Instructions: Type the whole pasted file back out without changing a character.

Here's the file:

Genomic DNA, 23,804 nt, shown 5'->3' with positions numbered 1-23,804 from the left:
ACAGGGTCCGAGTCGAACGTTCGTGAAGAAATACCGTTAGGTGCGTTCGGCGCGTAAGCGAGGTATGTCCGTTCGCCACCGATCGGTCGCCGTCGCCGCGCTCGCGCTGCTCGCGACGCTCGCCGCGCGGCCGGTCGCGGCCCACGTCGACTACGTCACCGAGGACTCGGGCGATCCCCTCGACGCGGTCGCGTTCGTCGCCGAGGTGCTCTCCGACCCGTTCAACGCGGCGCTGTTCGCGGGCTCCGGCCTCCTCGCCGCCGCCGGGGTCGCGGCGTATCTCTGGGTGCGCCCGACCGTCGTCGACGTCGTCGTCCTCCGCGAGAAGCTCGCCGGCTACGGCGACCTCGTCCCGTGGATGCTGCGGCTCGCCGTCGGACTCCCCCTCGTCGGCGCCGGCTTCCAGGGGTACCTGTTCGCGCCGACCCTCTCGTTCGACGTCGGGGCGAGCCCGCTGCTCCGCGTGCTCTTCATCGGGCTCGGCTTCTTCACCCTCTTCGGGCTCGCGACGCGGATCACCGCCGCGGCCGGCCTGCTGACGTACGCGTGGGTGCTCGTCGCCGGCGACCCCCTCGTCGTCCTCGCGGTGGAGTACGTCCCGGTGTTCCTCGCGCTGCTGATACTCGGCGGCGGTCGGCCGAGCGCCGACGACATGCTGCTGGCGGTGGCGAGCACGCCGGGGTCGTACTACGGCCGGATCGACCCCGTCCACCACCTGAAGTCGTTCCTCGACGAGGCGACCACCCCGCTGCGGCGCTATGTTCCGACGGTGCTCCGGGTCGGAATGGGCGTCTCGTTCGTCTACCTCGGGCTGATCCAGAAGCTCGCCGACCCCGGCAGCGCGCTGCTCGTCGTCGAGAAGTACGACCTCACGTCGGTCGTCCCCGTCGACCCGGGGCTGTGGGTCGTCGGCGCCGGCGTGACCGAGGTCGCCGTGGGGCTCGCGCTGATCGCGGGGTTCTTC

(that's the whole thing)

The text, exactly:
Genomic DNA, 23,804 nt, shown 5'->3' with positions numbered 1-23,804 from the left:
ACAGGGTCCGAGTCGAACGTTCGTGAAGAAATACCGTTAGGTGCGTTCGGCGCGTAAGCGAGGTATGTCCGTTCGCCACCGATCGGTCGCCGTCGCCGCGCTCGCGCTGCTCGCGACGCTCGCCGCGCGGCCGGTCGCGGCCCACGTCGACTACGTCACCGAGGACTCGGGCGATCCCCTCGACGCGGTCGCGTTCGTCGCCGAGGTGCTCTCCGACCCGTTCAACGCGGCGCTGTTCGCGGGCTCCGGCCTCCTCGCCGCCGCCGGGGTCGCGGCGTATCTCTGGGTGCGCCCGACCGTCGTCGACGTCGTCGTCCTCCGCGAGAAGCTCGCCGGCTACGGCGACCTCGTCCCGTGGATGCTGCGGCTCGCCGTCGGACTCCCCCTCGTCGGCGCCGGCTTCCAGGGGTACCTGTTCGCGCCGACCCTCTCGTTCGACGTCGGGGCGAGCCCGCTGCTCCGCGTGCTCTTCATCGGGCTCGGCTTCTTCACCCTCTTCGGGCTCGCGACGCGGATCACCGCCGCGGCCGGCCTGCTGACGTACGCGTGGGTGCTCGTCGCCGGCGACCCCCTCGTCGTCCTCGCGGTGGAGTACGTCCCGGTGTTCCTCGCGCTGCTGATACTCGGCGGCGGTCGGCCGAGCGCCGACGACATGCTGCTGGCGGTGGCGAGCACGCCGGGGTCGTACTACGGCCGGATCGACCCCGTCCACCACCTGAAGTCGTTCCTCGACGAGGCGACCACCCCGCTGCGGCGCTATGTTCCGACGGTGCTCCGGGTCGGAATGGGCGTCTCGTTCGTCTACCTCGGGCTGATCCAGAAGCTCGCCGACCCCGGCAGCGCGCTGCTCGTCGTCGAGAAGTACGACCTCACGTCGGTCGTCCCCGTCGACCCGGGGCTGTGGGTCGTCGGCGCCGGCGTGACCGAGGTCGCCGTGGGGCTCGCGCTGATCGCGGGGTTCTTC